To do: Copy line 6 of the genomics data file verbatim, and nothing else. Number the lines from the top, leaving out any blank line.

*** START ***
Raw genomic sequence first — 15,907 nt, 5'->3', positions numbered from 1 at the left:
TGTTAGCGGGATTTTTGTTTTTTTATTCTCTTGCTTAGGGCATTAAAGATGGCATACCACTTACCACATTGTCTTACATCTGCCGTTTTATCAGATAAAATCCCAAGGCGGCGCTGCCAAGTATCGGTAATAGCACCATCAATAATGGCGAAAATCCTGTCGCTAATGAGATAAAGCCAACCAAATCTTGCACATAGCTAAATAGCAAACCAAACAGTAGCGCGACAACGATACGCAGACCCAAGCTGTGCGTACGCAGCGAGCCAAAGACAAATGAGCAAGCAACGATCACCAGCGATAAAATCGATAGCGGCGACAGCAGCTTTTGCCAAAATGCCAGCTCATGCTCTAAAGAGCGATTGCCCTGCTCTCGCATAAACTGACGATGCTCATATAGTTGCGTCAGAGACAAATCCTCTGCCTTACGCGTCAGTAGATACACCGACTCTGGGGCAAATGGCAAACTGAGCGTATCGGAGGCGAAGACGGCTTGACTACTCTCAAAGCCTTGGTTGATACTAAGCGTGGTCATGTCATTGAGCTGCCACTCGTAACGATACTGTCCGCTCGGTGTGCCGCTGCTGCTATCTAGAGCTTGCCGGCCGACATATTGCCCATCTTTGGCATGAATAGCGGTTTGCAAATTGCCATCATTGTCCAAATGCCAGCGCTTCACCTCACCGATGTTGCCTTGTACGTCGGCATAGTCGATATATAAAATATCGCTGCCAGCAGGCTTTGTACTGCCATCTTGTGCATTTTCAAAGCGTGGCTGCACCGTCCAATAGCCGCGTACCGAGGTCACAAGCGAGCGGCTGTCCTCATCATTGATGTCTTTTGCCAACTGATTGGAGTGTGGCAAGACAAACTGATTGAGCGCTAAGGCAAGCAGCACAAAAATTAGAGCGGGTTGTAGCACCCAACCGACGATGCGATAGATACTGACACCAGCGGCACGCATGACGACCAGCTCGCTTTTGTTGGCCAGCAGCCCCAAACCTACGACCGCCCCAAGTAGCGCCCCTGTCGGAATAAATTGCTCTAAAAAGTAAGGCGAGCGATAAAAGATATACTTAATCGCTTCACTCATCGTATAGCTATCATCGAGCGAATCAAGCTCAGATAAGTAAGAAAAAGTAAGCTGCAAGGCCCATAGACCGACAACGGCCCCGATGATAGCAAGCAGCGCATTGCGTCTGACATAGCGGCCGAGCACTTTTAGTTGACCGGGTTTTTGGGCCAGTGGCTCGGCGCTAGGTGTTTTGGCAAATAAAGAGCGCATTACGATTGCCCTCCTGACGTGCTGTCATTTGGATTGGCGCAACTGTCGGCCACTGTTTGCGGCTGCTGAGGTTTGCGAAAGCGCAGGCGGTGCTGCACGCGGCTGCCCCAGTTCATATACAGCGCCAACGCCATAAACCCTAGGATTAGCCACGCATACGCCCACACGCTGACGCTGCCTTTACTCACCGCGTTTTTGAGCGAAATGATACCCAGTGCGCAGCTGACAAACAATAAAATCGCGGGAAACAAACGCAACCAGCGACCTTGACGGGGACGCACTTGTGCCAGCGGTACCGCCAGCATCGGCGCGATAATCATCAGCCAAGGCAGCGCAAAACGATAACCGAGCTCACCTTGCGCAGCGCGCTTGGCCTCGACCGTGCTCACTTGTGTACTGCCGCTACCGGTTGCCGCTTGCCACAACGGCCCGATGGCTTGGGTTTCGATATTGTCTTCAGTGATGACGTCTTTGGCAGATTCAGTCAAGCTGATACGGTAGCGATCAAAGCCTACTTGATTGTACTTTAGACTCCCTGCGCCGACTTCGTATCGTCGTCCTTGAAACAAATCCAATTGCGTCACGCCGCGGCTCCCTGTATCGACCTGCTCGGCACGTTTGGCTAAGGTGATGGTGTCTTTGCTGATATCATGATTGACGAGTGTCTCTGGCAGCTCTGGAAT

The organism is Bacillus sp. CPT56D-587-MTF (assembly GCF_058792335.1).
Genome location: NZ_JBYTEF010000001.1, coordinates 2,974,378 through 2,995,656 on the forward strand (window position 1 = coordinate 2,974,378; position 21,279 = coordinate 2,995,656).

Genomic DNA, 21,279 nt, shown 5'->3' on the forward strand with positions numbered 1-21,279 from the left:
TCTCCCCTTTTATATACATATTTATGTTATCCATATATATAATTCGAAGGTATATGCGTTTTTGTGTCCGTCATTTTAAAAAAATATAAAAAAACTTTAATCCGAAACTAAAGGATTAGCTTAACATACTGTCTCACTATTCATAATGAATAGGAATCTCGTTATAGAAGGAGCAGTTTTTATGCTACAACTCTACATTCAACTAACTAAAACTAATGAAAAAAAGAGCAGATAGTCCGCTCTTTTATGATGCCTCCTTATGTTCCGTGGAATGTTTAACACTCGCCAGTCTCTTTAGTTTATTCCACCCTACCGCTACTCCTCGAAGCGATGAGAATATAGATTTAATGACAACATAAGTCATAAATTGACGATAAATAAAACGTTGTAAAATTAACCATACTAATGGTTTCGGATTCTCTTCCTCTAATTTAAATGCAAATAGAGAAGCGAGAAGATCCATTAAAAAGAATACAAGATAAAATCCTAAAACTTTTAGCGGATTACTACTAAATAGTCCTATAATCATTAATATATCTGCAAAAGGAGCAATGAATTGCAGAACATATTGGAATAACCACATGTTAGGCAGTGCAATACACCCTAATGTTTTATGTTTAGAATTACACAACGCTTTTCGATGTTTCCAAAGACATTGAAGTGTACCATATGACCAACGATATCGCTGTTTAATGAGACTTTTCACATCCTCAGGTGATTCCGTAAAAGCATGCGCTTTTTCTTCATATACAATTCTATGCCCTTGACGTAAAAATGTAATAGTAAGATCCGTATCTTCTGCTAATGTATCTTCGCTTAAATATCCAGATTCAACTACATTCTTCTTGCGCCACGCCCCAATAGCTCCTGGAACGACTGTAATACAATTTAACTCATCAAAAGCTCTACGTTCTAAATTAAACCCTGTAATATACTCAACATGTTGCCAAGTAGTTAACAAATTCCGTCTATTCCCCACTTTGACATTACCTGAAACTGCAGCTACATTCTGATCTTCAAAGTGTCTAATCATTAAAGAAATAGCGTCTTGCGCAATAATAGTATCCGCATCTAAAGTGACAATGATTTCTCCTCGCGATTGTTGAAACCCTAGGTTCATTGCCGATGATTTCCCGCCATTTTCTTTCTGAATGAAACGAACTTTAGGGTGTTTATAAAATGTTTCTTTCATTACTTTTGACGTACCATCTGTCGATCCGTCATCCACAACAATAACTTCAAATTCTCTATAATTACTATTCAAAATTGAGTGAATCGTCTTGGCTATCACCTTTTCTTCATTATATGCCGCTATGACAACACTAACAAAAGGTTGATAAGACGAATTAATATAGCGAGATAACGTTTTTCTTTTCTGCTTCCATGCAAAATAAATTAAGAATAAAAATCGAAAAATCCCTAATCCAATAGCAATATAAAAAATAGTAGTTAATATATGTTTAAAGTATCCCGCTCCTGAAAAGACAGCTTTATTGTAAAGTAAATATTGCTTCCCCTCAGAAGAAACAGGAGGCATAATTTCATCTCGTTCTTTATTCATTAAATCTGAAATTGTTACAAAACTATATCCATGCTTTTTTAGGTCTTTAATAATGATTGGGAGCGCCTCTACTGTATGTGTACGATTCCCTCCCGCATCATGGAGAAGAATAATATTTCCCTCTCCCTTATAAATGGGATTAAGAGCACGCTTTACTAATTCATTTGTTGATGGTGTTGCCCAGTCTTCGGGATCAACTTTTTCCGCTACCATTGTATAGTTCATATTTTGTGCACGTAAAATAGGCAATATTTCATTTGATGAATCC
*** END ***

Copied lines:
TCTCCCCTTTTATATACATATTTATGTTATCCATATATATAATTCGAAGGTATATGCGTTTTTGTGTCCGTCATTTTAAAAAAATATAAAAAAACTTTAATCCGAAACTAAAGGATTAGCTTAACATACTGTCTCACTATTCATAATGAATAGGAATCTCGTTATAGAAGGAGCAGTTTTTATGCTACAACTCTACATTCAACTAACTAAAACTAATGAAAAAAAGAGCAGATAGTCCGCTCTTTTATGATGCCTCCTTATGTTCCGTGGAATGTTTAACACTCGCCAGTCTCTTTAGTTTATTCCACCCTACCGCTACTCCTCGAAGCGATGAGAATATAGATTTAATGACAACATAAGTCATAAATTGACGATAAATAAAACGTTGTAAAATTAACCATACTAATGGTTTCGGATTCTCTTCCTCTAATTTAAATGCAAATAGAGAAGCGAGAAGATCCATTAAAAAGAATACAAGATAAAATCCTAAAACTTTTAGCGGATTACTACTAAATAGTCCTATAATCATTAATATATCTGCAAAAGGAGCAATGAATTGCAGAACATATTGGAATAACCACATGTTAGGCAGTGCAATACACCCTAATGTTTTATGTTTAGAATTACACAACGCTTTTCGATGTTTCCAAAGACATTGAAGTGTACCATATGACCAACGATATCGCTGTTTAATGAGACTTTTCACATCCTCAGGTGATTCCGTAAAAGCATGCGCTTTTTCTTCATATACAATTCTATGCCCTTGACGTAAAAATGTAATAGTAAGATCCGTATCTTCTGCTAATGTATCTTCGCTTAAATATCCAGATTCAACTACATTCTTCTTGCGCCACGCCCCAATAGCTCCTGGAACGACTGTAATACAATTTAACTCATCAAAAGCTCTACGTTCTAAATTAAACCCTGTAATATACTCAACATGTTGCCAAGTAGTTAACAAATTCCGTCTATTCCCCACTTTGACATTACCTGAAACTGCAGCTACATTCTGATCTTCAAAGTGTCTAATCATTAAAGAAATAGCGTCTTGCGCAATAATAGTATCCGCATCTAAAGTGACAATGATTTCTCCTCGCGATTGTTGAAACCCTAGGTTCATTGCCGATGATTTCCCGCCATTTTCTTTCTGAATGAAACGAACTTTAGGGTGTTTATAAAATGTTTCTTTCATTACTTTTGACGTACCATCTGTCGATCCGTCATCCACAACAATAACTTCAAATTCTCTATAATTACTATTCAAAATTGAGTGAATCGTCTTGGCTATCACCTTTTCTTCATTATATGCCGCTATGACAACACTAACAAAAGGTTGATAAGACGAATTAATATAGCGAGATAACGTTTTTCTTTTCTGCTTCCATGCAAAATAAATTAAGAATAAAAATCGAAAAATCCCTAATCCAATAGCAATATAAAAAATAGTAGTTAATATATGTTTAAAGTATCCCGCTCCTGAAAAGACAGCTTTATTGTAAAGTAAATATTGCTTCCCCTCAGAAGAAACAGGAGGCATAATTTCATCTCGTTCTTTATTCATTAAATCTGAAATTGTTACAAAACTATATCCATGCTTTTTTAGGTCTTTAATAATGATTGGGAGCGCCTCTACTGTATGTGTACGATTCCCTCCCGCATCATGGAGAAGAATAATATTTCCCTCTCCCTTATAAATGGGATTAAGAGCACGCTTTACTAATTCATTTGTTGATGGTGTTGCCCAGTCTTCGGGATCAACTTTTTCCGCTACCATTGTATAGTTCATATTTTGTGCACGTAAAATAGGCAATATTTCATTTGATGAATCC